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« After Fidel. | WILLisms.com | No Iowa, No "Yeeaaaarrrrgggggghhhh." »

2006 Senate Races Promising For Republicans.

After the 2004 election, Republicans were elated to control 55 seats in the Senate. Afterall, 55 is better than 51, and it is much better than below 50.

But is 55 actually that much better than 51? The Senate's rules are such that unless there is a supermajority of 60 votes behind legislation, a minority can filibuster indefinitely. The minority essentially has veto power over anything, unless the majority is a supermajority.

Senate Minority Leader Harry Reid has promised that he has 45 Senators lined up and ready to filibuster Social Security reform. Former Senate Minority Leader Tom Daschle learned the hard way that obstruction of a reform agenda is a sure ticket to retirement, particularly in a Republican-leaning state. Daschle lost to Republican John Thune for a variety of reasons, but the Wall Street Journal's persistent rebukes of Daschle's "Dead Zone" were an important factor:


Thus, although Republicans ostensibly control the executive and legislative branches of government, Republicans face a determined group of Democrats still reeling and discombobulated from the loss of their long-held majority party status. For whatever reason, the response of Senate Democrats has not been to adapt to the changing political climate. Their response has not been to offer their own reform agenda. No, their response has been to obstruct, obstruct, and obstruct some more, offering little or nothing in terms of a proactive agenda. Michael Barone calls this strategy, "just say no."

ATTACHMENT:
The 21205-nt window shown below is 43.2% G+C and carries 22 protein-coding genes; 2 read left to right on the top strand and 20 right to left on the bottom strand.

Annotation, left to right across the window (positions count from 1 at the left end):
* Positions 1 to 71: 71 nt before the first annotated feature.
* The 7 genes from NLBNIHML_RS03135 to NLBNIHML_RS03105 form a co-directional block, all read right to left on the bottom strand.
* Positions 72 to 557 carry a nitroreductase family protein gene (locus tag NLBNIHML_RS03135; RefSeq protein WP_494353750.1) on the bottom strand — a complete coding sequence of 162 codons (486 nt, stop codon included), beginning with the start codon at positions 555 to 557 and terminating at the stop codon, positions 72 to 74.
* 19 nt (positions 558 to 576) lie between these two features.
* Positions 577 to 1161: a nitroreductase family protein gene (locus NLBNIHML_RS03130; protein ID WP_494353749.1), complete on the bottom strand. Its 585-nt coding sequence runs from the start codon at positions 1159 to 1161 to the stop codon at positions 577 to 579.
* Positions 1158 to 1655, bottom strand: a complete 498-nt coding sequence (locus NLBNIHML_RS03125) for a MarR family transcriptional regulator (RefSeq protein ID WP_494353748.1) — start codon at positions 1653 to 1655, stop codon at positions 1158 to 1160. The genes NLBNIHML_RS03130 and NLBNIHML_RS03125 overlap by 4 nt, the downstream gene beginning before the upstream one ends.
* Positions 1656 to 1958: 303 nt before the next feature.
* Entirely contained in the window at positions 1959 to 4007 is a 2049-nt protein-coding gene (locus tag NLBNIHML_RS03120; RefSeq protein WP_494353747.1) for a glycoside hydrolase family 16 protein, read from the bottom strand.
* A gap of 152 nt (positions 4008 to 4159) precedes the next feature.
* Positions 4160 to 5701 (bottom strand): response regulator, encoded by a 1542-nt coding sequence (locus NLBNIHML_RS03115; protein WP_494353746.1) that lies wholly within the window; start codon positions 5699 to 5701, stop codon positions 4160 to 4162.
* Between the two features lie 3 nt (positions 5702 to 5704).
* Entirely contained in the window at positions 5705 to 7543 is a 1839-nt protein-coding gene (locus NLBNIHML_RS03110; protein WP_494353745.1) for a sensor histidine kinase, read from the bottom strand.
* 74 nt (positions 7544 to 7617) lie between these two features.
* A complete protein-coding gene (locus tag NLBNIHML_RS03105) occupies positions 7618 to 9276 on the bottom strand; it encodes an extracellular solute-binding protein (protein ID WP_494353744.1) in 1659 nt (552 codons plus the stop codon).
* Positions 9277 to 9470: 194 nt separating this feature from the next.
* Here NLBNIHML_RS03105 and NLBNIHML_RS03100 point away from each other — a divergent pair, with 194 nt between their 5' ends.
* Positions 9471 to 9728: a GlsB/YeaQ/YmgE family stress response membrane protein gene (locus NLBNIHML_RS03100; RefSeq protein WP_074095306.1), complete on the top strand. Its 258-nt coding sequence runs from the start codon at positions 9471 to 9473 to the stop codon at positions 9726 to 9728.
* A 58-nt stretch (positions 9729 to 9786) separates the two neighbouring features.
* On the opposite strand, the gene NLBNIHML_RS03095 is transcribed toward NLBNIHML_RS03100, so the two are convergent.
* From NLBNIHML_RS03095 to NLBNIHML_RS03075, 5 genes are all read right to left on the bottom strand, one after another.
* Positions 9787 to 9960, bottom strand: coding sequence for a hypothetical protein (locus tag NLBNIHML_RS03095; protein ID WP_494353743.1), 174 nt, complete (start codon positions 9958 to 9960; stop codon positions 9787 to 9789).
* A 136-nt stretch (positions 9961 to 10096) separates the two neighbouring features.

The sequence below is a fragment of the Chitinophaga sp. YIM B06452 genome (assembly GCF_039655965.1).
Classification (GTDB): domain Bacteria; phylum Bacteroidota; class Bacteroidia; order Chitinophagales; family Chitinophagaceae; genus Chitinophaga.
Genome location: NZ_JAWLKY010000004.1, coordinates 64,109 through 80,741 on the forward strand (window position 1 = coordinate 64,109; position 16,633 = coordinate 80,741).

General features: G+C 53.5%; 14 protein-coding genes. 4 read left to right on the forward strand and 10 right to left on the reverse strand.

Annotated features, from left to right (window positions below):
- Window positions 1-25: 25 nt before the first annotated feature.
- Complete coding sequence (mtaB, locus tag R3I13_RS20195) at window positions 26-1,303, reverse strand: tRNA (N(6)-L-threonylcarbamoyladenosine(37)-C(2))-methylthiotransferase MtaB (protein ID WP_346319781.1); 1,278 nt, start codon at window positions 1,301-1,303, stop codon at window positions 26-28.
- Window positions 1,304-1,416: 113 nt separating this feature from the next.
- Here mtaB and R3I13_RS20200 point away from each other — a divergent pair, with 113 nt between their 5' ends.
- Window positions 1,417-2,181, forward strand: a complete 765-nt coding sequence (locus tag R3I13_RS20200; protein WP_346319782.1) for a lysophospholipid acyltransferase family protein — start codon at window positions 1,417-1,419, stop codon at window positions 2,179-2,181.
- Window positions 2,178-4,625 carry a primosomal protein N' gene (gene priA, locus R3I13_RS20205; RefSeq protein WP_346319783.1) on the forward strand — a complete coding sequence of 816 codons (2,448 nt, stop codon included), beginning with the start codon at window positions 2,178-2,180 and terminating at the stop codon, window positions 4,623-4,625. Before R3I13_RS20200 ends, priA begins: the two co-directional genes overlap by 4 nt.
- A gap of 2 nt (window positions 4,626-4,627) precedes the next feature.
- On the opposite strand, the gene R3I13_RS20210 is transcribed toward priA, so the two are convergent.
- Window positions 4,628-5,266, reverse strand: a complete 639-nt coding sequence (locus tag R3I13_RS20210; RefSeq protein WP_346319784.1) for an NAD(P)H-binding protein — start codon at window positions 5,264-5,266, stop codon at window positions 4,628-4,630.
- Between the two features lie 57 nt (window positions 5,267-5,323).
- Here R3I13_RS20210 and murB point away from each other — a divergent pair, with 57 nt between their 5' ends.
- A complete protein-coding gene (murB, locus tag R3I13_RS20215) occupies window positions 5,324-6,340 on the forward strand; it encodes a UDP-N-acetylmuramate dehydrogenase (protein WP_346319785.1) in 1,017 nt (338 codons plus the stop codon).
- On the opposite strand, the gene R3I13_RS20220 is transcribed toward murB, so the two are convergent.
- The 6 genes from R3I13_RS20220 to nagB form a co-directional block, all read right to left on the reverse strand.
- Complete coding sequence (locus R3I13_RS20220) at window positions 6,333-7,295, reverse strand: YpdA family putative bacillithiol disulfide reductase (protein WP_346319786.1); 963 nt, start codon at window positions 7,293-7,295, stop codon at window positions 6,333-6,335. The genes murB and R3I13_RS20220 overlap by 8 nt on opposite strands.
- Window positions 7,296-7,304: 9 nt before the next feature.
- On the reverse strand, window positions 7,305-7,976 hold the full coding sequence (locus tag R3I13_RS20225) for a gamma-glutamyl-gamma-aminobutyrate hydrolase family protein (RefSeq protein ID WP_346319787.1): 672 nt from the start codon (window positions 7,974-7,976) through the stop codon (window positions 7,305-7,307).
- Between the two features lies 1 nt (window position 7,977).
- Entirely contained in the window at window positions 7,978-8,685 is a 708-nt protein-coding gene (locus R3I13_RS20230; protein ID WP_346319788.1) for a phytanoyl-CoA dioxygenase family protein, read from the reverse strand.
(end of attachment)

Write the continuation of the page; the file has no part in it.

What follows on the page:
One lesson from 2004: Democrats living in Republican-leaning and Republican-trending states must be cognizant of, and try to avoid, a new verb in politics: being "Daschled."

Democrats seem to have learned almost nothing from recent elections. In fact, they seem to have learned the wrong lessons from history, as some Democrats feel that blocking Social Security reform is their ticket to regaining the Congress, a la Gingrich and other Republicans in 1994.

Democrats actually believe this. Seriously. How lame. How delusional.

In 2006, if they continue their current obstructionist streak, Democrats will not only not control Congress, it is possible that Republicans could control 60 seats in the Senate. Afterall, President Bush won 31 states, which computes to 62 Senators-worth. A Republican supermajority may seem like a dream (or nightmare, if you are a Democrat), but it is definitely attainable with the right strategy, if not in 2006, then in 2008 or 2010.

Let's look at 2006 first:

Source: National Republican Senatorial Committee.

WILLisms.com believes the following seats are especially vulnerable for Democrats:

Minnesota: Mark Dayton.
There is already a blog up-and-running, devoted to the potential matchup of Republican Mark Kennedy and Mark Dayton. Dayton is very vulnerable in this realigning, Republican-trending state.

North Dakota: Kent Conrad.
The American Spectator notes: